Japanese mother-infant collaborative adjustment in solid feeding

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Abstract

During the weaning period, infants are not skilled at self-feeding and caregivers play a prominent role in feeding. Therefore, solid feeding is an inherently collaborative and interactive process between caregivers and infants. The present study examined how caregivers and infants coordinate to construct solid feeding interactions, as an analysis of naturalistic longitudinal observations of three Japanese mother-infant dyads. The main results were as follows. After 2 or 3 months post-weaning, mothers' arm movements became non-fluid while feeding children. This non-fluidity was associated with rapid changes in the movement patterns of the mother's arms and the child's mouth. Compared to the development of children's mouth movements, mothers' arm movements developed quickly. This imbalance in the pace of change may have been one cause of non-fluency. While feeding, even though mothers did not eat the children's food, they frequently moved their mouths as if they were eating. The frequency of this maternal behavior differed according to their feeding styles, and mothers' movement patterns corresponded well with their babies' mouth movements. These findings clarify the importance of mothers' eating-like mouth movements for the weaning process.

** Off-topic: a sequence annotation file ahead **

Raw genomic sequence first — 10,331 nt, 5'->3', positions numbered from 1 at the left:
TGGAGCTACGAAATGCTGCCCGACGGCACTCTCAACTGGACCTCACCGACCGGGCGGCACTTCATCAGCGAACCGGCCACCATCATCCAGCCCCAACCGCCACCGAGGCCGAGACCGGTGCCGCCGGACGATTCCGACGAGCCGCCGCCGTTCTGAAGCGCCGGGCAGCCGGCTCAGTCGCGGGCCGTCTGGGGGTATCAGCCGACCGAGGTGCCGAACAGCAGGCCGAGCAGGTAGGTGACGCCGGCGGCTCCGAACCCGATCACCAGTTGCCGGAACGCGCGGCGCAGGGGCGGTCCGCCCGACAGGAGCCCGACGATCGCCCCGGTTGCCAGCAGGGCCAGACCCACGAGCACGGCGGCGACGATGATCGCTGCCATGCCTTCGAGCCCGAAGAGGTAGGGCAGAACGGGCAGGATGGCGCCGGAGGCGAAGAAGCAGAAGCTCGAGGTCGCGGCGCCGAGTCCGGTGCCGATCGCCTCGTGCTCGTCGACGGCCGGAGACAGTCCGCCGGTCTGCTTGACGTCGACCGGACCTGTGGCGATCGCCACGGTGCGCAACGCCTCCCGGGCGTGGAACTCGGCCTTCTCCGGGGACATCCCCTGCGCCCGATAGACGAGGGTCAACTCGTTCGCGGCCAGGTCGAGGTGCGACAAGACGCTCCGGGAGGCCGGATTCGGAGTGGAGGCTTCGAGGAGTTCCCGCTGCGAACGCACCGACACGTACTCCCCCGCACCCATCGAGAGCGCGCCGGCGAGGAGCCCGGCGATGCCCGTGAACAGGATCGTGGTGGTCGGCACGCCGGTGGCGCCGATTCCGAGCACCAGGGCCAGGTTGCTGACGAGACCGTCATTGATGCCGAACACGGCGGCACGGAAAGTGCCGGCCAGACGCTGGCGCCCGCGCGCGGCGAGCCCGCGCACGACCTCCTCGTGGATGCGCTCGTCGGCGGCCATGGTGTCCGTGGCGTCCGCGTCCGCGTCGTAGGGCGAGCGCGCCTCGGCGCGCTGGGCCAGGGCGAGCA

Original languageEnglish
Pages (from-to)268-278
Number of pages11
JournalInfant Behavior and Development
Volume36
Issue number2
DOIs
Publication statusPublished - 2013 Apr 1

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Keywords

  • Infant feeding
  • Infant nutrition
  • Mother-infant interaction
  • Solid food
  • Weaning

ASJC Scopus subject areas

  • Developmental and Educational Psychology

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